The Nations descended from Noah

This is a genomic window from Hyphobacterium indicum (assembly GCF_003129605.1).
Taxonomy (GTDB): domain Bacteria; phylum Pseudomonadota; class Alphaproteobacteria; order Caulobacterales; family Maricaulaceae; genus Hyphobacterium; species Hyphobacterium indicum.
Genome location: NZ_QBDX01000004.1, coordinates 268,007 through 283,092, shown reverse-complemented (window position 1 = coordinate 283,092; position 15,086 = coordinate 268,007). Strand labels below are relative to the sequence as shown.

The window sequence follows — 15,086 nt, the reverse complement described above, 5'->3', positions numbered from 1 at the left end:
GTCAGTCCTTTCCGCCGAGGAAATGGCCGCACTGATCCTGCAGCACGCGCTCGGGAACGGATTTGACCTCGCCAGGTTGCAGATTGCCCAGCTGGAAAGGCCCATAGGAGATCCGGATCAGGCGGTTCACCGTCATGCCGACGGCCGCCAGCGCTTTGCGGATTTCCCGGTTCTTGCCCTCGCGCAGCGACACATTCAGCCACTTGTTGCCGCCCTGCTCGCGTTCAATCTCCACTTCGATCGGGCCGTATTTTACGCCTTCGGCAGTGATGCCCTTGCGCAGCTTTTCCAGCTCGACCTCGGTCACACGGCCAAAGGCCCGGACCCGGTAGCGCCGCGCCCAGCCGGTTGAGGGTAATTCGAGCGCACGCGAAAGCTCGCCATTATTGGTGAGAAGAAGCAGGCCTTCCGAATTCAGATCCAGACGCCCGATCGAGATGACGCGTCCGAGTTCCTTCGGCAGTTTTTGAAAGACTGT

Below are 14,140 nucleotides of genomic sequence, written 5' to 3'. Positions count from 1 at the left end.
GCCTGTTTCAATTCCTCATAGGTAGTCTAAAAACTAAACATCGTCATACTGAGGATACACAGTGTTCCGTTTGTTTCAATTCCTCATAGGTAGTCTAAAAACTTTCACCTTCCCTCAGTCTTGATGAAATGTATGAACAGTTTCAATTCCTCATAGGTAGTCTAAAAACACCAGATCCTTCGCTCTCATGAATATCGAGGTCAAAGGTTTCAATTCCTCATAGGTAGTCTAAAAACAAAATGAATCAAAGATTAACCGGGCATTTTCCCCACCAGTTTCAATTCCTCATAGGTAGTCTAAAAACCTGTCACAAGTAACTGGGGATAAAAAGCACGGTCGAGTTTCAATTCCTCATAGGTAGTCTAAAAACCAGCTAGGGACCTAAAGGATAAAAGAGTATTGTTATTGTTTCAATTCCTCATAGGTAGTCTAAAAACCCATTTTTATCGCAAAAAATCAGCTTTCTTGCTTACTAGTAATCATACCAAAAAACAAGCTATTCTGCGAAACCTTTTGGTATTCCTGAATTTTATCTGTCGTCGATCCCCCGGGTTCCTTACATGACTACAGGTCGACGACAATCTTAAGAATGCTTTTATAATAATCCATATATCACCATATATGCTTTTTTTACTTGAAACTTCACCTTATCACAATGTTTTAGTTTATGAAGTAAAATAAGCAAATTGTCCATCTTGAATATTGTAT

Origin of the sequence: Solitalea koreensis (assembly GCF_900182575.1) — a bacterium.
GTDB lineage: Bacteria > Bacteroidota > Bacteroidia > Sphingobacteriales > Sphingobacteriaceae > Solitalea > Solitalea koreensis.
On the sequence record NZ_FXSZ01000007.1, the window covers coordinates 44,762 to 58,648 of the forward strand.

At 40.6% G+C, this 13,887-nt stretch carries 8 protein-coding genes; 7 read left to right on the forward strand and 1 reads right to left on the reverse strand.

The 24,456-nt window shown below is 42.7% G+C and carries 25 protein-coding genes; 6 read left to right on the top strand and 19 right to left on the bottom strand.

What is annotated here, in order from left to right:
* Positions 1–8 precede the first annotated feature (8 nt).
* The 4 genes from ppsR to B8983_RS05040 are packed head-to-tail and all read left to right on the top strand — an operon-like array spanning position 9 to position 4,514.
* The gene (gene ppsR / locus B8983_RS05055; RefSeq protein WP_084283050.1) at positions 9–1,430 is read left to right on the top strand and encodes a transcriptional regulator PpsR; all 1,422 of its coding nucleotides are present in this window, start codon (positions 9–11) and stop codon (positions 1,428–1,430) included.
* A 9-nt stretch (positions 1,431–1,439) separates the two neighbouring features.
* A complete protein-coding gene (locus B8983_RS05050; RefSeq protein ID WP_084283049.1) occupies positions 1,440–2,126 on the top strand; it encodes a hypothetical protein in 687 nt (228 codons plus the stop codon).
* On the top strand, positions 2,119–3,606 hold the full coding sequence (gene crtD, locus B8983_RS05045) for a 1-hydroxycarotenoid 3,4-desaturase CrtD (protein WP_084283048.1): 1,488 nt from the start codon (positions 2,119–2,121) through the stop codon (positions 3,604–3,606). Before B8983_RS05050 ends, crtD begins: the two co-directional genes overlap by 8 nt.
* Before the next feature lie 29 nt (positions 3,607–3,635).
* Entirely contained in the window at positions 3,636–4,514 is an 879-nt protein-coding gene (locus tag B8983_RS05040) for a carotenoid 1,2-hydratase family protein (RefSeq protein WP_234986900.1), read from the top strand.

This section gives the origins and situations of the nations of the world, as their relationships were conceived by the early Hebrews. Before passing to the history of the chosen race, the author traces the ties by which the rest of mankind are united with his own people, and shows the position of Israel among the nations. Each nation is regarded as a unity, and is summed up in the person of its supposed ancestor. The nations being treated as individuals, it follows that their mutual relations are put in terms borrowed from family life; Gomer is the 'son' of Japheth, and so on. But this relationship is not to be understood literally. The names are in many cases plainly national (the Jebusite, the Canaanite, etc.). Others are well-known names of countries (Mizraim or Egypt, Asshur, etc.), and nearly all appear elsewhere in OT. in a geographical sense (see especially Ezekiel 27 and Ezekiel 38:1-13). We may therefore consider that the arrangement is determined chiefly by geographical considerations, nations in proximity to each other being regarded as related. Thus the races assigned to Japheth (Genesis 10:2-5) are all in the N., those to Ham in the S. (Genesis 10:6-20), whilst Shem's descendants (Genesis 10:21-31) are in the centre. These come last because it is this line which is followed out in the sequel. The classification of the nations is a rough and approximate one, made in far distant days when the science of ethnology was unknown. The limitations of the Hebrew author's knowledge of the extent of the world are also apparent. The nations mentioned are mainly those which were grouped round the Mediterranean Sea, and are generally known as Caucasian, no reference being made to Negro, Mongolian or Indian races. But it may be truly said that the list upon the whole proves itself to be an excellent historico-geographical monument of an age from which we no longer have other comprehensive sources of information. While the groundwork of the section is from the Priestly document, this has been combined with extracts from the Primitive document (Genesis 10:8-19, Genesis 10:21, Genesis 10:24-30), which do not perfectly harmonise with it. Thus Sheba (Genesis 10:28) and Havilah (Genesis 10:29) are descendants of Shem, while in Genesis 10:7 they are Cushites, descended from Ham. The identification of the following names is uncertain: Abimael, Almodad, Anamim, Casluhim, Diklah, Gether, Hadoram, Hui, Jerah, Lud, Ludim, Mash, Obal, Resen, Sabtechah, Salah. The notes on the names follow the groupings of the text.